Set of Greek Philosophers Busts Socrates Aristotle Hippocrates Plato Alabaster Statues Gold Tone

 67.90

Description

Set of Greek Philosophers Busts Socrates Aristotle Hippocrates Plato Alabaster Statues Gold Tone

Socrates:

Height: 5.9 inches (15 cm)
Width: 2.75 inches (7 cm)
Depth: 2.3 inches (5.8 cm)
Weight: 0.66 lbs (300 gr)

Aristotle:

Height: 5.5 inches (14 cm)
Width: 2.6 inches (6.6 cm)
Depth: 2.8 inches (7.11 cm)
Weight: 0.97 lbs (438 gr)

Hippocrates:

Height: 5.9 inches (15 cm)
Width: 3.9 inches (10 cm)
Depth: 2.2 inches (5.6 cm)
Weight: 0.64 lbs (293 gr)

Plato:

Height: 4.7 inches (12 cm)
Width: 2 inches (5.08 cm)
Depth: 2 inches (5.08 cm)
Weight: 0.50 lbs (229 gr)

Socrates was a Greek philosopher and the main source of Western thought. Little is known of his life except what was recorded by his students, including Plato. Socrates was born circa 470 BC, in Athens, Greece. We know of his life through the writings of his students, including Plato and Xenophon. His “Socratic method,” laid the groundwork for Western systems of logic and philosophy. When the political climate of Greece turned, Socrates was sentenced to death by hemlock poisoning in 399 BC. He accepted this judgment rather than fleeing into exile

Aristotle (/ˈærɪstɒtəl/;Greek: Ἀριστοτέλης Aristotélēs, pronounced [aristotélɛːs]; 384–322 BC) was a Greek philosopher during the Classical period in Ancient Greece, the founder of the Lyceum and the Peripatetic school of philosophy and Aristotelian tradition. Along with his teacher Plato, he has been called the “Father of Western Philosophy”. His writings cover many subjects – including physics, biology, zoology, metaphysics, logic, ethics, aesthetics, poetry, theatre, music, rhetoric, psychology, linguistics, economics, politics and government. Aristotle provided a complex synthesis of the various philosophies existing prior to him, and it was above all from his teachings that the West inherited its intellectual lexicon, as well as problems and methods of inquiry. As a result, his philosophy has exerted a unique influence on almost every form of knowledge in the West and it continues to be a subject of contemporary philosophical discussion.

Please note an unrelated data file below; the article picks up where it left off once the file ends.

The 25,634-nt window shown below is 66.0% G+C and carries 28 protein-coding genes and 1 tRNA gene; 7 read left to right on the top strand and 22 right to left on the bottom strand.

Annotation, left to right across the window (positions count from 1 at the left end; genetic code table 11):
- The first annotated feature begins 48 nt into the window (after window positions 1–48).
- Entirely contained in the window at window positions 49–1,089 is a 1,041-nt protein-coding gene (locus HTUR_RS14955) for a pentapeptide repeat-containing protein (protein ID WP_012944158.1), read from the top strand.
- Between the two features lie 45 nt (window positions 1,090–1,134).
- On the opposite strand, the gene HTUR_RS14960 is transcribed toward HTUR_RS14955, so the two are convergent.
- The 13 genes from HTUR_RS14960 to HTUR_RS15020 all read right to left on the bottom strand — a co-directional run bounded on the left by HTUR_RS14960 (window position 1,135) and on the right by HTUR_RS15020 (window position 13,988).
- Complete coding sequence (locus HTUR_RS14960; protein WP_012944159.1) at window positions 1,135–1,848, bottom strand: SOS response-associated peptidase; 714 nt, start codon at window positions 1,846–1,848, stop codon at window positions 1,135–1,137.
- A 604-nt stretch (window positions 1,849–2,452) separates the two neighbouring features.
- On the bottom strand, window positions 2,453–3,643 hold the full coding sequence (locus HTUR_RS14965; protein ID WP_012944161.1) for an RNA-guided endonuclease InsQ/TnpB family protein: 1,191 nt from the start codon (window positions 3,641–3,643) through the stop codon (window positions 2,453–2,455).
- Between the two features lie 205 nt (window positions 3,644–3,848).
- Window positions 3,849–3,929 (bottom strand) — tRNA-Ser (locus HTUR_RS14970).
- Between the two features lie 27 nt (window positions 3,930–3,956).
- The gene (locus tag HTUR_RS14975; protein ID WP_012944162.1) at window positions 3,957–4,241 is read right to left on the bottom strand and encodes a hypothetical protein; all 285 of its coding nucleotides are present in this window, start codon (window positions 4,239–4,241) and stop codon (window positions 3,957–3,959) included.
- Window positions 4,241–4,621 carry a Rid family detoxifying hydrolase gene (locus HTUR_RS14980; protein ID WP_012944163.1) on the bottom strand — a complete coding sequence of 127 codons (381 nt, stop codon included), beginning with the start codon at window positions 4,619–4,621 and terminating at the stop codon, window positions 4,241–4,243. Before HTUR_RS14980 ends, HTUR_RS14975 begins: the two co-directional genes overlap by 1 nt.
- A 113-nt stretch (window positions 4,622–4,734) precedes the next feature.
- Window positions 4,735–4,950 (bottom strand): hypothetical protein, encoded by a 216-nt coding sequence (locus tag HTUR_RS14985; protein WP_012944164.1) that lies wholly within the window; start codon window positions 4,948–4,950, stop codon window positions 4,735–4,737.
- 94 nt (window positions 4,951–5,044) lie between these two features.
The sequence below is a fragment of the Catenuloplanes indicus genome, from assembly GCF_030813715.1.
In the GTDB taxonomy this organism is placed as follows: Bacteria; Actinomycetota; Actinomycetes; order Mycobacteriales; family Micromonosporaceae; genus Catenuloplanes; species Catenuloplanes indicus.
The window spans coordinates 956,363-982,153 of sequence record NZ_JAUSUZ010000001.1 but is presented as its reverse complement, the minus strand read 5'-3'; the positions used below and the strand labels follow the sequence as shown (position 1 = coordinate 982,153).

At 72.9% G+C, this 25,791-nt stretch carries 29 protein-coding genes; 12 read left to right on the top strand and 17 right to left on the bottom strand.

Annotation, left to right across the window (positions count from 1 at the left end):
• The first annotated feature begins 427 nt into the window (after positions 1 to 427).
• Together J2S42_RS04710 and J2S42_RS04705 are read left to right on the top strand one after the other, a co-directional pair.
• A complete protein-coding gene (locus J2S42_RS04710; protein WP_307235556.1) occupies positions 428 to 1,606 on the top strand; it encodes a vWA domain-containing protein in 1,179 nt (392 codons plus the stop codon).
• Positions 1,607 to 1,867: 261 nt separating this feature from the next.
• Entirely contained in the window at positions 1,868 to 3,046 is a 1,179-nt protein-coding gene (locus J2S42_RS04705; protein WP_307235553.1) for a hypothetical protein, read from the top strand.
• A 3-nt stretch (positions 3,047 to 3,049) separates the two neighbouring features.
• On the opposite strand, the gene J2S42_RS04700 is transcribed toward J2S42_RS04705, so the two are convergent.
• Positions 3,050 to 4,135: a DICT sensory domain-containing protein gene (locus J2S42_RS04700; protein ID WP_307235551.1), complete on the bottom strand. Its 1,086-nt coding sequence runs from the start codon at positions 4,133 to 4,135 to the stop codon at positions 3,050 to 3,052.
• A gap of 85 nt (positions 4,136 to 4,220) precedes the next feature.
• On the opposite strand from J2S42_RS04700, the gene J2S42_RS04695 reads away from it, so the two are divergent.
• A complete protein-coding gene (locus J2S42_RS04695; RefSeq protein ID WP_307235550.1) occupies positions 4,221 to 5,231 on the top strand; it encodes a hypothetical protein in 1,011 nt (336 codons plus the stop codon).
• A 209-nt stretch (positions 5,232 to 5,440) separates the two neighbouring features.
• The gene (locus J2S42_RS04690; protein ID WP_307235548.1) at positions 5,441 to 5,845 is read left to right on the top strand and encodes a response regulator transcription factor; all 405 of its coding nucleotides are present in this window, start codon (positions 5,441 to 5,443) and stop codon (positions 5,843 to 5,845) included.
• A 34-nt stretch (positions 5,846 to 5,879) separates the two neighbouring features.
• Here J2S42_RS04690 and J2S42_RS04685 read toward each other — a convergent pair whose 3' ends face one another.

Hippocrates of Kos (/hɪˈpɒkrətiːz/; Greek: Ἱπποκράτης ὁ Κῷος, translit. Hippokrátēs ho Kṓos; c. 460 – c. 370 BC), also known as Hippocrates II, was a Greek physician of the Age of Pericles (Classical Greece), who is considered one of the most outstanding figures in the history of medicine. He is often referred to as the “Father of Medicine” in recognition of his lasting contributions to the field as the founder of the Hippocratic School of Medicine. This intellectual school revolutionized medicine in Ancient Greece, establishing it as a discipline distinct from other fields with which it had traditionally been associated (theurgy and philosophy), thus establishing medicine as a profession.

Plato (/ˈpleɪtoʊ/ PLAY-toe; Greek: Πλάτων Plátōn, pronounced [plá.tɔːn] in Classical Attic; 428/427 or 424/423 – 348/347 BC) was an Athenian philosopher during the Classical period in Ancient Greece, founder of the Platonist school of thought, and the Academy, the first institution of higher learning in the Western world. He is widely considered the pivotal figure in the history of Ancient Greek and Western philosophy, along with his teacher, Socrates, and his most famous student, Aristotle. Plato has also often been cited as one of the founders of Western religion and spirituality.[4] The so-called Neoplatonism of philosophers like Plotinus and Porphyry greatly influenced Christianity through Church Fathers such as Augustine. Alfred North Whitehead once noted: “the safest general characterization of the European philosophical tradition is that it consists of a series of footnotes to Plato. Plato was the innovator of the written dialogue and dialectic forms in philosophy. Plato is also considered the founder of Western political philosophy. His most famous contribution is the theory of Forms known by pure reason, in which Plato presents a solution to the problem of universals known as Platonism (also ambiguously called either Platonic realism or Platonic idealism). He is also the namesake of Platonic love and the Platonic solids.

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